Windows throughout Penrith and Eden have been transformed into stained glass-effect works of art.
They have been created as part of an annual national Window Wanderland project, which was first started in 2015, with support from the Eden Valley Artistic Network (EVAN) and Penrith Chamber of Trade and commerce.
Gwen Bainbridge, who is the lead artist for Penrith, said people who want to get involved can choose any theme they want, but she has started a new music theme for town by transforming a window at EVAN’s gallery, in Corney Place, into work celebrating 1920s to 30s swing.
“I am particularly interested in swing dancing because I usually dance with Swing Dance Cumbria, so I have done one based on that era,” said Gwen.
All people need to get involved is a bit of grease proof or tracing paper and Gwen created some packs to help get people started, which are available at Penrith library.
“There are all the materials you would need in there, there is different coloured tissue paper, sugar paper, a glue stick and there is also an information sheet to tell you how to do various effects to create your own window.
“You work back to front, decorating it with tissue paper so that the light can come through and finally, you may have some silhouette – you can create those with black card or black sugar paper to create beautiful effects, which stand out when they are lit from behind – people can see them from outside, just like a stained glass window,” said Gwen.
She said the project was originally designed for people in the community to get together, so it is a perfect way for any community to join together, particularly during lockdown.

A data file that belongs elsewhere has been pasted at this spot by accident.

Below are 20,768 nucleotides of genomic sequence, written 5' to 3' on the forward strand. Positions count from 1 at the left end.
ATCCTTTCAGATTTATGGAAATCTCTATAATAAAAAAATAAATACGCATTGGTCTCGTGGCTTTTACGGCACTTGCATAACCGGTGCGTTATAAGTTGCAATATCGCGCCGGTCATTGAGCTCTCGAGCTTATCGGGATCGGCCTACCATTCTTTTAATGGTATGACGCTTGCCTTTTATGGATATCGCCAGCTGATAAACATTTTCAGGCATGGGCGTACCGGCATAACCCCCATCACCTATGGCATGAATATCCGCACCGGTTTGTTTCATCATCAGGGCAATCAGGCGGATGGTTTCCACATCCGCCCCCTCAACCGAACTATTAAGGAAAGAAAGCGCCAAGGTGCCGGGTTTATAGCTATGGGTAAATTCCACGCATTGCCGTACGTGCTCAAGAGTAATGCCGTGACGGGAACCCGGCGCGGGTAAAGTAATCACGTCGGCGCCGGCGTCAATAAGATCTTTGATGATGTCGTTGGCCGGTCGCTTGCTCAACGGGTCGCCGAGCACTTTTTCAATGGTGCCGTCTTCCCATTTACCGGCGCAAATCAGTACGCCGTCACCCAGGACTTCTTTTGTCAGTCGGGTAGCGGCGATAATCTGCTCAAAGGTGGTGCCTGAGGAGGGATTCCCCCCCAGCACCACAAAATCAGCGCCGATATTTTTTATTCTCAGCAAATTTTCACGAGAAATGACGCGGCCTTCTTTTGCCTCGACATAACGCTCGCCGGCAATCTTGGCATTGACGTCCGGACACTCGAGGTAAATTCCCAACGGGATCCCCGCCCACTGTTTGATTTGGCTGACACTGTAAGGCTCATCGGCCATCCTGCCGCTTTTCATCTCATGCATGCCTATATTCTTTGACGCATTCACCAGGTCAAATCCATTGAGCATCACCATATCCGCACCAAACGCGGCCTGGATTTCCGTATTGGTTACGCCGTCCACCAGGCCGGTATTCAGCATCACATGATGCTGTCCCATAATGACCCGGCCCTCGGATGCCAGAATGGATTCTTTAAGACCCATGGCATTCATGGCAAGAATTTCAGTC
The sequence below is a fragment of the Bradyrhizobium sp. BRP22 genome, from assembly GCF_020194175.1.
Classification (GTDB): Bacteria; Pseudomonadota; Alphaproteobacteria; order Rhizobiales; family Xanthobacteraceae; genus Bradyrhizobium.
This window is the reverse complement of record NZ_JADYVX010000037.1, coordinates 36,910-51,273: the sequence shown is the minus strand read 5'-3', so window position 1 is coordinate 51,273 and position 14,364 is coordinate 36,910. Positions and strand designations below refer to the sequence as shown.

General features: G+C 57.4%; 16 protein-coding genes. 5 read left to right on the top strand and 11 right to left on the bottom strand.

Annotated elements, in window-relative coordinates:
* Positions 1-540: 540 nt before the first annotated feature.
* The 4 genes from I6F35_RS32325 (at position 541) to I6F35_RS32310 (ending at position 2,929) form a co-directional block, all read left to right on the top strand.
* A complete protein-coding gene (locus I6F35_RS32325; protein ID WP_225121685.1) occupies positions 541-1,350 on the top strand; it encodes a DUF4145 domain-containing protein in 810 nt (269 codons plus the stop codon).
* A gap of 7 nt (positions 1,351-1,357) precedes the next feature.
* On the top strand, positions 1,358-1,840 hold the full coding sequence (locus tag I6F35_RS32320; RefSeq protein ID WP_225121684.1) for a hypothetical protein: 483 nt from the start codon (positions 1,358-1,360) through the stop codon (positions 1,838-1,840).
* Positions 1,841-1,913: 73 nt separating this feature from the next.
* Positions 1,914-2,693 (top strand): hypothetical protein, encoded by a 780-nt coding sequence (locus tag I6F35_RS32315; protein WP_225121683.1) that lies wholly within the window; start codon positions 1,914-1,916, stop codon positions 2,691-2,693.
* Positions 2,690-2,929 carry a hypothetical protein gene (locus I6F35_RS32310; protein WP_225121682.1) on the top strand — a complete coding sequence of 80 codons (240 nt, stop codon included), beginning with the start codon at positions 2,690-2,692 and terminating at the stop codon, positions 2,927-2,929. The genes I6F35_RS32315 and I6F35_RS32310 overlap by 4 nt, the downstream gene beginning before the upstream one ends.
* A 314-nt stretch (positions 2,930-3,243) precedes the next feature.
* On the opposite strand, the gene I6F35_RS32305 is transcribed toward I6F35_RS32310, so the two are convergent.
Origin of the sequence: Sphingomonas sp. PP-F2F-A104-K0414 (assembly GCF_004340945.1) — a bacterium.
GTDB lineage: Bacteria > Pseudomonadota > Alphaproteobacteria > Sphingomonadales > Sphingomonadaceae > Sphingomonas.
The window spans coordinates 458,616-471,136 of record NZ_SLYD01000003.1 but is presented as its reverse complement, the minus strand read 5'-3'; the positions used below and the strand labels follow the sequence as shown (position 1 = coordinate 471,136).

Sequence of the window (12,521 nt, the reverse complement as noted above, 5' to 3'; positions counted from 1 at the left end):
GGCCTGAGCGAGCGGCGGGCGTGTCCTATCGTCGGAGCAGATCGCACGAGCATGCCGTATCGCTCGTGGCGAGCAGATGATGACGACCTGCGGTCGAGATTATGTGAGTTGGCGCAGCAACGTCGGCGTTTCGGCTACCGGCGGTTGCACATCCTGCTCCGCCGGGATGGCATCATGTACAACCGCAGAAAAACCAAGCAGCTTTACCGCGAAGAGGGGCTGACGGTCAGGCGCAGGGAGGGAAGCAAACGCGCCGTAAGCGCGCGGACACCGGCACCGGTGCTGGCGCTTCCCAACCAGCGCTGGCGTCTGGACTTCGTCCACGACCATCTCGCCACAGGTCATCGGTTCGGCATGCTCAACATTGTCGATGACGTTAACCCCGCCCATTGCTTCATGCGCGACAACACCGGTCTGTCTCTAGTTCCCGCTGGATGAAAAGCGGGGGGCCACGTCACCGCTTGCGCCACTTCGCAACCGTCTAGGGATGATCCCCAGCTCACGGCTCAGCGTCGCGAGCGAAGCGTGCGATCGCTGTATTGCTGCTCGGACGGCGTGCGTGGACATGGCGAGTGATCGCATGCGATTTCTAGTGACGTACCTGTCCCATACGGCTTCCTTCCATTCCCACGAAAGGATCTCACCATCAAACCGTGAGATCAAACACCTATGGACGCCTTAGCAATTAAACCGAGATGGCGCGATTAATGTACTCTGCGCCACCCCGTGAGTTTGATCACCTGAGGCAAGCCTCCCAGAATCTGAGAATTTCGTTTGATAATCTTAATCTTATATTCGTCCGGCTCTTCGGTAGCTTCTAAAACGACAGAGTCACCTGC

“You feel you are part of something still,” said Gwen.
Karen Babayan, who is the project’s lead artist in Appleby, ran a Zoom demo online, which is available to watch.
It provides insight into how people can do their own windows.
Dedicated pages on social media have started detailing which streets the wanderland windows are in, and there is also information on the EVAN website.
“People can wander the streets in the dark and see all these lovely images coming up, from Darth Vader to Strictly Come Dancing and to comic characters – there’s all sorts of things going on, it’s really lovely,” added Gwen.
So far, Penrith, Appleby, Kirkby Stephen and Alston Moor have joined forces to create this Eden event and there is hope that more and more villages/towns might join in as the idea spreads.
The project is funded by Penrith Town Council, Eden Valley Artistic Network (through Eden District Council) and Penrith Chamber of Trade, whose president, Stephen Macaulay, contacted Simon Whalley (EVAN), when they realised that they were both hoping to make this happen within the whole of Eden.
An EVAN spokesman said: “Window Wanderland works with communities to inspire people, transforming their windows into magical scenes that can be viewed and admired by everyone in their neighbourhood.”
It is also hoped that QR codes are going to be created, which will be put around town, as a new way for the community to engage with Eden musicians who are struggling because of COVID.
By scanning the code, people can access a video of the musician on their phone.